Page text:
See it in St. Louis

From food to sports, the host city of the 2011 Annual Meeting & Expo has something for everyone

The 2011 Annual Meeting & Expo will take place August 6-9 in St. Louis, a city known for blues music and Build-A-Bear Workshop. But the “Gateway to the West” has much more to offer. After attending education sessions all day and networking with colleagues at evening receptions, take in some unique sites before you head home.

Cheap dates

Catch a Cardinals game. The Cardinals play the Milwaukee Brewers at Busch Stadium on August 9, 10, and 11 and the Colorado Rockies on August 12, 13, and 14. Snag first-base terrace tickets for $5.

Sample free beer. Nestled in the heart of the Soulard neighborhood, the Anheuser-Busch Brewery is representative of the historic architecture built from St. Louis’ signature red brick. Tours include stops at the Budweiser Clydesdale Stable, Beechwood Lager Cellars, plus free samples. Open daily; free admission.

Get a taste of history. Want to know more about the home of the 1904 World’s Fair and the city that Miles Davis and Samuel Clemens called home? See St. Louis history on display at the Missouri History Museum. Free general admission; fee charged for some special exhibitions. Open 10 a.m. to 5 p.m. daily with hours extended until 8 p.m. on Tuesdays through Labor Day.

It’s science. The St. Louis Science Center has more than 700 displays, an Omnimax theater, and a planetarium. Bring the kids to visit the Discovery Room, where children can conduct experiments with magnets or water and read in the book nook. Free general admission. Summer hours are Monday through Saturday from 9:30 a.m. to 5:30 p.m. and Sunday from 11 a.m. until 5:30 p.m.

Stunning scenery

Marvel at the Gateway Arch. Soaring 630 feet above the Mississippi River, the Gateway Arch serves as a testament to St. Louis’ pioneer spirit and sense of adventure. The Opening Night Celebration from 7 p.m. to 9:30 p.m. on August 6 will be held on the grounds of the Gateway Arch, and visitors can buy $10 tickets online to catch a tram that ascends to the observation deck every 10 minutes.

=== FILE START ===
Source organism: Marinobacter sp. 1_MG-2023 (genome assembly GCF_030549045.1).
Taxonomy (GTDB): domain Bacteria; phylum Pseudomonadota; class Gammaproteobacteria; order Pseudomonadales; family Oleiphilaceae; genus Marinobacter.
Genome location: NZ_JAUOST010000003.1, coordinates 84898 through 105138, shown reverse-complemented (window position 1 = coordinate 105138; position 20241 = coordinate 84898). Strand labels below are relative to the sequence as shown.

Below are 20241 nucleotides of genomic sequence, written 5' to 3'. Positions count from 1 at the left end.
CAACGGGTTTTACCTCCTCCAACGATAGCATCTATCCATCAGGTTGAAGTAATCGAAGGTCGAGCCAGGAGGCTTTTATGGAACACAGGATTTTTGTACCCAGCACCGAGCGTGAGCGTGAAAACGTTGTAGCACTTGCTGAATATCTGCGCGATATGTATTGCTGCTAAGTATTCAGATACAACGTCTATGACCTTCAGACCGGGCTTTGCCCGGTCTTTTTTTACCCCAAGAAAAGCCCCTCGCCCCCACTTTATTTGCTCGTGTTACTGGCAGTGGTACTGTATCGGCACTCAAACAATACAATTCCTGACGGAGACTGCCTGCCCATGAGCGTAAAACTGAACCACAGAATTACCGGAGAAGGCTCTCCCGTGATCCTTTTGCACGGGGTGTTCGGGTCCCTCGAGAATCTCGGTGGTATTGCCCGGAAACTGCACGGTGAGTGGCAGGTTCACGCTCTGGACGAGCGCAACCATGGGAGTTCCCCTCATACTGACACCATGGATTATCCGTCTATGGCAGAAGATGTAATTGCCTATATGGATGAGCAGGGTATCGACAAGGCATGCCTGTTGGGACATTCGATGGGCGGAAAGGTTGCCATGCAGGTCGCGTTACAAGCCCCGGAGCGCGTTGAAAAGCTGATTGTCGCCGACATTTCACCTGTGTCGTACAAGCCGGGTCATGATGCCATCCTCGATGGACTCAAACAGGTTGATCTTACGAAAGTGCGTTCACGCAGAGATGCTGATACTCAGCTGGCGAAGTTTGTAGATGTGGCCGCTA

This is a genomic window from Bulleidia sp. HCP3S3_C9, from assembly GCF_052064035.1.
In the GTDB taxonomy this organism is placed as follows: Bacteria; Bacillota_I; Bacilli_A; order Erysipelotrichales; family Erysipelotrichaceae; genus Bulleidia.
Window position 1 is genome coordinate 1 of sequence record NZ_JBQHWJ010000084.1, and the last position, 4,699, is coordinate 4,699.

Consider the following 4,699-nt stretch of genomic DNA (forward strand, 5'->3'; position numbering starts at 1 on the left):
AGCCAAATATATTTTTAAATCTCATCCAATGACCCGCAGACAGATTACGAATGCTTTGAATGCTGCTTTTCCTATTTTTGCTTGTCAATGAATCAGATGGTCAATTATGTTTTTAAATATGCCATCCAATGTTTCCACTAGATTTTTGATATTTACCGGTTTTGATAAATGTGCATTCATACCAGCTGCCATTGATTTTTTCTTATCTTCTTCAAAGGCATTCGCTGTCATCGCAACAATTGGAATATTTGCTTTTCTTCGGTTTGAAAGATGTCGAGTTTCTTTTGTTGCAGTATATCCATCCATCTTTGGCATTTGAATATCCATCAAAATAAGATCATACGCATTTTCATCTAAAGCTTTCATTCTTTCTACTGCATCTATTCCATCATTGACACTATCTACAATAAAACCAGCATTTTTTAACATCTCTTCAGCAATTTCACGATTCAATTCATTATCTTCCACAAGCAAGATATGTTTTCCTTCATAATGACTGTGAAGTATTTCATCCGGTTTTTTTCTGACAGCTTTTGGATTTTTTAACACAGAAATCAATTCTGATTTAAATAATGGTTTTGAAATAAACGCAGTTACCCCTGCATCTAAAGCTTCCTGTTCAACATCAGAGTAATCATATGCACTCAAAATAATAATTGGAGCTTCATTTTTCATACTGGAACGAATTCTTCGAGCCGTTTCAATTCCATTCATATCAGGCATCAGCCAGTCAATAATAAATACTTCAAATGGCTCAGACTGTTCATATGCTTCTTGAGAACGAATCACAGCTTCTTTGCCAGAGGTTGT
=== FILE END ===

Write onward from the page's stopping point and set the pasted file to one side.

Take a garden stroll. The Missouri Botanical Garden, founded in 1859, is a National Historic Landmark with 79 acres of gardens. Check out statues, fountains, and historic structures and take in international plant life with a visit to the Chinese, Japanese, or Ottoman gardens and the rainforest located inside the Climatron geodesic dome. Admission is $8 for adults and free for children 12 and under. Open daily from 9 a.m. to 5 p.m.

Visit a downtown oasis. Situated in the midst of a bustling downtown, Citygarden is a stunning collection of lush plantings and internationally renowned sculptures. The 2.9 acres are filled with water and stone architecture and design, offering a unique gathering place in the city.

Observe a work of modern art. The Laumeier Sculpture Park has more than 80 works of contemporary sculpture within a 105-acre natural landscape. The park expands the context of contemporary sculpture beyond the traditional confines of a museum, and the open-air museum and sculpture park also hosts various exhibitions and a number of family-friendly cultural events each year. Admission is free. Open daily from 8 a.m. until sunset.

The 2011 Annual Meeting & Expo will take place August 6-9 and has new learning formats and thought-provoking speakers who will give you ideas you can implement as soon as you get back to the office. For more information and to register, visit

3 Ways to Eat Like a Local

Eat your way through these three St. Louis restaurants that rate high with locals.

1 Pappy’s Smokehouse
3106 Olive Street

Rated as one of the city’s top 40 restaurants by St. Louis Magazine in 2010, Pappy’s Smokehouse is the place to get barbecue ribs and sandwiches. Pappy’s, featured on Travel Channel’s Man v. Food, has created a special dish called “The Adam Bomb,” named after host Adam Richman. The dish has a full slab of ribs, a beef brisket, a pork sandwich, chicken, four sides, plus a Hot Link Frito Pie. For $42.99, it’s a meal fit for a small group.

2 Crown Candy Kitchen
1401 Saint Louis Avenue

Opened in 1913, Crown Candy Kitchen has kept the atmosphere of its early days. With a soda fountain and vintage jukebox, Crown Candy Kitchen is one of the oldest St. Louis establishments still in existence. The restaurant is great for a reasonably priced lunch or dinner, but it’s perhaps better known for its homemade chocolates, malts, and huge ice cream sundaes.

3 Blueberry Hill Restaurant & Bar
6504 Delmar Boulevard

Located in the Loop, Blueberry Hill is a restaurant and music venue that features local artists and touring acts, including Chuck Berry, who plays here often. If music isn’t your scene, you can find darts, pinball, video games, a photo booth, and an extensive beer selection.